Wednesday, September 12, 2012

A Mini Rant

Back to school is one of the best times of the year. After about the 6 week mark of summer holidays, my kids get antsy and the words "I'm bored" start happening. They miss their friends. I miss writing time.

But I also HATE September because I feel like walking chequebook, and my bank account isn't endless.

I spent $150 on school supplies for the two kids. I spent $100 on shoes only because I got a major sale (it was BOGO). Then I spent about $150 on clothes, because kids grow, and what fit in June suddenly didn't fit anymore (did I mention youngest grew THREE INCHES last year?). We got the bare minimum.

The first week of school I got hit for:

$25 youngest's school fees
$43 eldest's school fees - and I had to buy her her own locker lock
$70 youngest's choir fees ($25, plus $45 for uniform)
$28 eldest's school pictures (yes, already!)

Both girls are in band through the school. School activities tend to be cheaper than outside activities, however on top of instruments, the "recommended" payment for upkeep of the band program is $40 for youngest and $100 for eldest.

Youngest had her first choir rehearsal last night and brought a note home about the choir "trip" this year which is estimated to cost each kid $1750. Bring your first payment to the meeting in 2 weeks.

At this point I'm starting to panic.

And I look around me and I KNOW that there are so many other families who have less than we do, and if WE'RE struggling to shell out cash for this stuff, it's got to be practically impossible for other families to do it.

And this is where my rant comes in.

I don't and have never thought that kids need to be in EVERYTHING going. However I do know that the kids who tend to get in trouble are the ones who have too much time on their hands. To make ends meet most parents have to work, so the kids come home alone after school. That's life. Families need to eat, people need to work (and I know how very lucky I am to be able to work from home). Extra curricular activities are GOOD for kids. They teach lessons. They give them somewhere to be. They help with academic learning (go google studies on the affect of music on academics).  And you know what? THE KIDS WHO NEED IT MOST ARE THE ONES WHO CAN'T AFFORD IT.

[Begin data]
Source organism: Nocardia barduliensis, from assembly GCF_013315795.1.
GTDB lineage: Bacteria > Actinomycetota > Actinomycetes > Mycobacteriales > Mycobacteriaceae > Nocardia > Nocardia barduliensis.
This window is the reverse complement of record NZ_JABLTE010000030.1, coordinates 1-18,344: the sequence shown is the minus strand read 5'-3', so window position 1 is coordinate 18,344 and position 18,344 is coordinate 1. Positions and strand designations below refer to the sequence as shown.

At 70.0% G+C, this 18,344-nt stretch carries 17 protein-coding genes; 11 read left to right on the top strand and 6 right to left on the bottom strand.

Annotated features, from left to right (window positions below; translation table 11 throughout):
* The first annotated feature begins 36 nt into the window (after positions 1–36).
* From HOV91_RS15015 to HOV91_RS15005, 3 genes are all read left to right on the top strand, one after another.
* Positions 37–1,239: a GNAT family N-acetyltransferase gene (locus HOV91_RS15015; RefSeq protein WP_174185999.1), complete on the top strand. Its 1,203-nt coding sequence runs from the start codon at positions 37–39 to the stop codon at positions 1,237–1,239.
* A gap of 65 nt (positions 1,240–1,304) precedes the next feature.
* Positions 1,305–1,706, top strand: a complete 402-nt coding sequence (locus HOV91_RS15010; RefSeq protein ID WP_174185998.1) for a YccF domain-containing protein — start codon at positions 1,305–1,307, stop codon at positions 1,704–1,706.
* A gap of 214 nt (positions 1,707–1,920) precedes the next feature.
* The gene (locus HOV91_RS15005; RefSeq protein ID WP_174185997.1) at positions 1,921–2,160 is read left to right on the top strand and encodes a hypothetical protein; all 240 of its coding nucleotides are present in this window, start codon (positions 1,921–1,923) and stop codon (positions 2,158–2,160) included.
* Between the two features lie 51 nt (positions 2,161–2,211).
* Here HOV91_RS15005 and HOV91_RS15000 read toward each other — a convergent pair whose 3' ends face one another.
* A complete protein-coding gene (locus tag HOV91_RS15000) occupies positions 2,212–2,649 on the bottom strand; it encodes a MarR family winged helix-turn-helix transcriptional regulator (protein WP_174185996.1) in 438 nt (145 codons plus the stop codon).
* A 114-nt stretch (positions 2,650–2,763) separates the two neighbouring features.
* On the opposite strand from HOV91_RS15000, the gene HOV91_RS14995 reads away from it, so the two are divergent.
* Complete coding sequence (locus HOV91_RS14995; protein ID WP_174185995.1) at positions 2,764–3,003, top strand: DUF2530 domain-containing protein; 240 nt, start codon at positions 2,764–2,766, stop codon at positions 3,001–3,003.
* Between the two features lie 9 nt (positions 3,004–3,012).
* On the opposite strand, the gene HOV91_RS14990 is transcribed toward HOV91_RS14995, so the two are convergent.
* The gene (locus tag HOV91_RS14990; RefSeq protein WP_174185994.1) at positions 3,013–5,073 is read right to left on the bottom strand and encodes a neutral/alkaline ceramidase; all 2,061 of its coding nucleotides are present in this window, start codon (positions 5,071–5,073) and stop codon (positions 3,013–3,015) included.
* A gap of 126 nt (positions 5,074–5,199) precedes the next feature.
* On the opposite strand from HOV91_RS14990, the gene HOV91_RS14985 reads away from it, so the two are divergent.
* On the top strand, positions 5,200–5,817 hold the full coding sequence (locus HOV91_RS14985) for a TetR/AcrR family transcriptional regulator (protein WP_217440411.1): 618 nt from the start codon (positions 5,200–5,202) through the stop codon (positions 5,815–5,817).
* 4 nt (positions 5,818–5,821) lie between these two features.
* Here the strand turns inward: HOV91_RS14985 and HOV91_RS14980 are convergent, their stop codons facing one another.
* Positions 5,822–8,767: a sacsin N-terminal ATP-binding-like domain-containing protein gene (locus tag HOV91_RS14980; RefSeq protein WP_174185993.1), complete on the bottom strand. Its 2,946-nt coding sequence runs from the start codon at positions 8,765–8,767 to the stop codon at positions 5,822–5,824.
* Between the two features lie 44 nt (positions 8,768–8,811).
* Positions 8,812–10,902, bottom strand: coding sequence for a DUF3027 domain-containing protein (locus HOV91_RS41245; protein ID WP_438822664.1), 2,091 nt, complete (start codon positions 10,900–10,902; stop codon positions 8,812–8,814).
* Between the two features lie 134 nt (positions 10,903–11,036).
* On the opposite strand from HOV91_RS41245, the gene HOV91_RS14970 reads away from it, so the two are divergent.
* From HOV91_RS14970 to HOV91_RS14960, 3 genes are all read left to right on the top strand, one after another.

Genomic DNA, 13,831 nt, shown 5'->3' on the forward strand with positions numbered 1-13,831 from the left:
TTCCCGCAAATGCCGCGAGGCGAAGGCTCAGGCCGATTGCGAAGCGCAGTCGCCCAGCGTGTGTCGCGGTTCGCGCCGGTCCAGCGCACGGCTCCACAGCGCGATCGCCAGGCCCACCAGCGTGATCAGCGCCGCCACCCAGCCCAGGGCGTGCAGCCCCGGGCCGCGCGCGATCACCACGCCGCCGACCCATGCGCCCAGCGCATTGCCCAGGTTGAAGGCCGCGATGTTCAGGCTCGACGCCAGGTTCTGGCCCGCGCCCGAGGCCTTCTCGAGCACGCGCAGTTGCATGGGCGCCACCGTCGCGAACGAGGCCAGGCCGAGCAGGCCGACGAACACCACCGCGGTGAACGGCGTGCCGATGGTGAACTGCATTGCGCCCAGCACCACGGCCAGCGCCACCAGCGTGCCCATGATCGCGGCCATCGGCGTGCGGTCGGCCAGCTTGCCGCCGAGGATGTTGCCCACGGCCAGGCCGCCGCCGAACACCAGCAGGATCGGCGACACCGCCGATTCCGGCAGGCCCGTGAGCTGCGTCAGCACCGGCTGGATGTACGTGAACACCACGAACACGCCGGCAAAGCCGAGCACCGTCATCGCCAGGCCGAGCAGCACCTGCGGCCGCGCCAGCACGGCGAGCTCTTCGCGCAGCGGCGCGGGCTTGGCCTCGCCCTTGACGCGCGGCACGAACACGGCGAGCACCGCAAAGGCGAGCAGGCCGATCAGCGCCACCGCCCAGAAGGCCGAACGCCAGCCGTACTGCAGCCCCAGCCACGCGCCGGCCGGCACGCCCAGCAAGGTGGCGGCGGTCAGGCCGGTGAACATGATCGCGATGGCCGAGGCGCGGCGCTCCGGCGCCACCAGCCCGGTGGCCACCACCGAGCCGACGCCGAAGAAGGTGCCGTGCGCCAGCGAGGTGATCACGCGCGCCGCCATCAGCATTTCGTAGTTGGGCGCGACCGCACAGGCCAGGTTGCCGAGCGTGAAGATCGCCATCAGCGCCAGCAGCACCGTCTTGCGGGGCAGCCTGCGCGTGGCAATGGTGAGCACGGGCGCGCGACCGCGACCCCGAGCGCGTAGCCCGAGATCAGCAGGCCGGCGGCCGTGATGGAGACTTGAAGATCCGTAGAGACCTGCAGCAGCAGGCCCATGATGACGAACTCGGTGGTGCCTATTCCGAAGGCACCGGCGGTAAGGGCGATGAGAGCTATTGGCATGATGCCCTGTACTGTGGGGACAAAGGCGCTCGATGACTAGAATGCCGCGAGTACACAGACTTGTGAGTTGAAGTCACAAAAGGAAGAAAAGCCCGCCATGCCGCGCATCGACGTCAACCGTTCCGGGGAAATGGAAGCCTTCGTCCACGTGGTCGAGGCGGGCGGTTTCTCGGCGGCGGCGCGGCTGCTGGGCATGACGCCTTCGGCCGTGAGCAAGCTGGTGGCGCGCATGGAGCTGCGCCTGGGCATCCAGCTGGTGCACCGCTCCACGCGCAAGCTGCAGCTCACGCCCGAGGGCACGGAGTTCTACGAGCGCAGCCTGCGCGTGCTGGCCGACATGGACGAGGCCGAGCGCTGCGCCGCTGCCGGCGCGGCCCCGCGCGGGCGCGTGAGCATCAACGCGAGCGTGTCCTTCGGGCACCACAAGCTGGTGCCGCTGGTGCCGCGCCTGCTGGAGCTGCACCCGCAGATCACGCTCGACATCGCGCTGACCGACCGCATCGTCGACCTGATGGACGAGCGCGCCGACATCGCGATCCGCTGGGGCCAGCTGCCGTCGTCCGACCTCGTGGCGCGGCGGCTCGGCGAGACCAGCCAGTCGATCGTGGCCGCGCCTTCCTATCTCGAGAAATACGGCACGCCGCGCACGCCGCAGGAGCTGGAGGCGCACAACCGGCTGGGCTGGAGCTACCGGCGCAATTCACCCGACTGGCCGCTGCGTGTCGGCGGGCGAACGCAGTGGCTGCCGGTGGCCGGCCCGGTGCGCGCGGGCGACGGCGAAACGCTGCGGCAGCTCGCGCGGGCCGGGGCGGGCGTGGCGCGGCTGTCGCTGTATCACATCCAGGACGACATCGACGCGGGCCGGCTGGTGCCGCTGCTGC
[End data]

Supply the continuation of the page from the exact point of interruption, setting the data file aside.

Our rec centre, bless them, has good programs that are cheap. After school drop in is free. The organized things are under $30 for eight weeks. Their policy is accessible to all.

But other stuff? It's so prohibitive. A neighbour told me on Monday that it was $3200 for her son to play hockey this year. And I only have 2 kids.

For a lot of families, having their kid participate in a simple program is the difference between groceries or not, paying the power bill or not, paying for heat or not.

That's not right. If we want to keep our kids out of trouble, keep them learning, have them find something that they are really good at, a place to belong and a healthy sense of self-esteem, we can't make it financially prohibitive. Because while I'm relatively sure we'll scrape up the money, I know there are a lot of families who simply can't and a lot of kids left out.

I guess my rant wasn't quite so mini, was it?

2 comments:

  1. It was a great rant - I'd like to add that all these kids who miss out on these activities and chances are also the ones that will end up costing the gov't massive amounts of money in legal and detention costs. Cutting and cutting away at money for kids education and related costs is saving us NOTHING and is so short-sighted it is unbelievable!

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  2. I agree, LaurieIsabel!

    One of the fab things about the city's rec program here is that they DO keep costs extremely low. If kids want to participate, they can. It's just not in competitive areas, you know?

    One of the best things my daughter did this year was the Youth Leader program through the rec department. It cost her $25 for the summer. She took some training courses (including her first aid certificate) and then spent almost 30 hours volunteering in the community and at day camps. It was so good for her, and my other daughter is going to do it next year. They do three levels and then usually get hired on as staff after that. It's a fantastic program.

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